Of course America is a huge and diverse place which includes many communities who have long–understandably–viewed the police as an illegitimate occupying army. (Often literally: “In about two-thirds of the U.S. cities with the largest police forces, the majority of police officers commute to work from another town.”)
What’s different is that this attitude seems to be accelerating nationwide. A few random examples from my own social media of late include — all white, since it matters — a battery researcher, a rocket technologist, and a middle-aged Minnesotan mother of teenagers describing the Minneapolis police as “a suburban occupying force.”
It doesn’t matter what you think about who’s right or wrong, if your community doesn’t trust its police, it can’t function as a cohesive society.
How do we rebuild trust?
It’s the only question that matters.
— Staying Home Michael J. Casey (@mikejcasey) May 31, 2020
Those are anecdotes, so here’s some data: in 2007, Pew Research reported that 37% of black Americans, and a whopping 74% of white Americans, had “a great deal” or “a fair amount” of confidence in police to “treat races equally.” If you add those who indicated “just some” confidence, those numbers go up to 51% and 82%.
Twelve years later, the numbers who said that Americans of all races are generally treated fairly equally by police had fallen by more than half, to 16% and 37% respectively. In 2017, a sizable majority of all Americans agreed that “the deaths of blacks during encounters with police during recent years are signs of a broader problem”–while 72% of white police officers disagreed.
What do you think those numbers would be today? Given the scale of the disagreement, and the rapid loss of faith, is the prospect of a sudden legitimacy collapse really so surprising?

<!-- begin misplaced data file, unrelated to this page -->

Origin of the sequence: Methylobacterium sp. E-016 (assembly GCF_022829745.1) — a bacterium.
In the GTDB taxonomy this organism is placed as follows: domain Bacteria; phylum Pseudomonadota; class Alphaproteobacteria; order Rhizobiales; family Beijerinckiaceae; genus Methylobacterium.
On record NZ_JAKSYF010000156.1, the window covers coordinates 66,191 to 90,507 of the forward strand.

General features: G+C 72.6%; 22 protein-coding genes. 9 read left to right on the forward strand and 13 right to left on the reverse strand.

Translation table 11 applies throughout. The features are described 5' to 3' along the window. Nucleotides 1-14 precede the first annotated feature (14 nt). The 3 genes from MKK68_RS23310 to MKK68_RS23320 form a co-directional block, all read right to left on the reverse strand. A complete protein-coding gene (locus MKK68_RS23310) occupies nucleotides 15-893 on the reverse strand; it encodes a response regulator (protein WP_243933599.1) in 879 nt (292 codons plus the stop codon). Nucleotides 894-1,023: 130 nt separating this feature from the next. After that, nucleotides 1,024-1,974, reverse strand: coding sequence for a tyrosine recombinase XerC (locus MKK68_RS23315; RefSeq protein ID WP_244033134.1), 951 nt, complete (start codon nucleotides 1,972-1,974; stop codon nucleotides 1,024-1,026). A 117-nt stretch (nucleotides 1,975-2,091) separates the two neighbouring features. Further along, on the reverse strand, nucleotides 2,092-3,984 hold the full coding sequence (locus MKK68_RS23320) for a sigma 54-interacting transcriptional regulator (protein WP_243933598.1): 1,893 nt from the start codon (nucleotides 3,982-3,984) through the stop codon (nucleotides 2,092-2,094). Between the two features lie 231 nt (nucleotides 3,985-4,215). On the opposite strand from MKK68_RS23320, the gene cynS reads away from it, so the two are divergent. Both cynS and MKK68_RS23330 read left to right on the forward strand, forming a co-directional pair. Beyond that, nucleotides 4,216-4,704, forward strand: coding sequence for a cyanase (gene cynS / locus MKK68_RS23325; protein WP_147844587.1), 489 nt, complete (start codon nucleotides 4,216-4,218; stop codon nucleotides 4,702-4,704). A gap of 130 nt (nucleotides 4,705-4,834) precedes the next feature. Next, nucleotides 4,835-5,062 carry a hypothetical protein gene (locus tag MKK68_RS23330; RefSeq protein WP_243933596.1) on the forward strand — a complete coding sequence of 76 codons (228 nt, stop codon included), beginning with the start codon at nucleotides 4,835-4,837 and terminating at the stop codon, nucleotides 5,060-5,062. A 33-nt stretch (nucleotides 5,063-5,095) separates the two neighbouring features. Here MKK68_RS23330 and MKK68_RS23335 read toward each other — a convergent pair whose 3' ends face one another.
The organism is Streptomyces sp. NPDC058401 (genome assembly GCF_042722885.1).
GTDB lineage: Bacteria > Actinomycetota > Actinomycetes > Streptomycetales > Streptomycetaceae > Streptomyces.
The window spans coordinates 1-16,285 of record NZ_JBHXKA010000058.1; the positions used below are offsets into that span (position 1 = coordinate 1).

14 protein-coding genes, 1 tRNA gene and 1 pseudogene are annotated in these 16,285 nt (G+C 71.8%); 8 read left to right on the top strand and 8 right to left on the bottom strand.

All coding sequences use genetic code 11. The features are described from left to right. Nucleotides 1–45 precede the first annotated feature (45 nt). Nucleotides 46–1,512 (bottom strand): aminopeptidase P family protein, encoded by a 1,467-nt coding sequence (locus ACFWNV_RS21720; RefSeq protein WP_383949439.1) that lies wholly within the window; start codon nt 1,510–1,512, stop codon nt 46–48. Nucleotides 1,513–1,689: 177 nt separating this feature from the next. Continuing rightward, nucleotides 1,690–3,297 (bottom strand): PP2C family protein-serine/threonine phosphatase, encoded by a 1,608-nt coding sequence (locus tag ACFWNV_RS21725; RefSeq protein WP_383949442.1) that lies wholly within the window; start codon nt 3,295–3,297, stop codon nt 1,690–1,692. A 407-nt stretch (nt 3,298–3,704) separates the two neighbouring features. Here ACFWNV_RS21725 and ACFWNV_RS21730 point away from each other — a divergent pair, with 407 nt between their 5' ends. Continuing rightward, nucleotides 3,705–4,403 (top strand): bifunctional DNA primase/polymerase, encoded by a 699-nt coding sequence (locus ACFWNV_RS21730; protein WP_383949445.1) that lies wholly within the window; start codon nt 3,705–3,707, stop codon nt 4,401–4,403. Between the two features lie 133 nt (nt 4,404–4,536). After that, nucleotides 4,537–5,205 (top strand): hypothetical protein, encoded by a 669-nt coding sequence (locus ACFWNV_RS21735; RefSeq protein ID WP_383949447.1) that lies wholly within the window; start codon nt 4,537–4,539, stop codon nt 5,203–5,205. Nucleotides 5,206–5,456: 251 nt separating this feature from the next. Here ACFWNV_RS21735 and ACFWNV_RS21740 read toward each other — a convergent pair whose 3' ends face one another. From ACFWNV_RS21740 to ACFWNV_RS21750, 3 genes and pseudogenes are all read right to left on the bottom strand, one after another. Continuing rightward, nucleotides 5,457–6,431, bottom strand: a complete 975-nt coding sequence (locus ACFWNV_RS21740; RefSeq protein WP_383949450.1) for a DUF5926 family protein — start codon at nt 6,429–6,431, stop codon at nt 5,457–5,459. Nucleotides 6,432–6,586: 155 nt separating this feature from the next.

There have been many protests against police violence before. What’s new here is when you listen to the protesters its clear they have lost all respect for the state. It goes beyond Trump. It’s a legitimacy crisis. For a chunk of the population, the mandate of heaven is gone.
— Jeet Heer (@HeerJeet) May 30, 2020
You’ll note that the Arab Spring didn’t last long, and was ultimately followed by bitter winter (except arguably in Tunisia where it began.) I’m not especially optimistic that this will be a profound national turning point in America. But I am hopeful it may shake the attitude among county and city governments that police and police unions should be treated as a local Praetorian Guard, to whom is owed unquestioning gratitude, a blind eye when a body camera happens to wink off before a suspect suffers an injury or death, and zero or toothless civilian oversight.
I’ve been to a lot of countries whose police are not perceived as legitimate; where it’s widely understood, across disparate communities, that whatever the situation, you think twice before involving the cops, because they’ll very likely just make things worse. America feels increasingly like such a country. Let’s hope the de-techno-militarization, and de-white-supremacization, of law enforcement happens before the nation spins into that kind of vicious cycle … because once there, it’s terrifyingly hard to break free. After the events of last night, you have to at least wonder whether it’s already too late.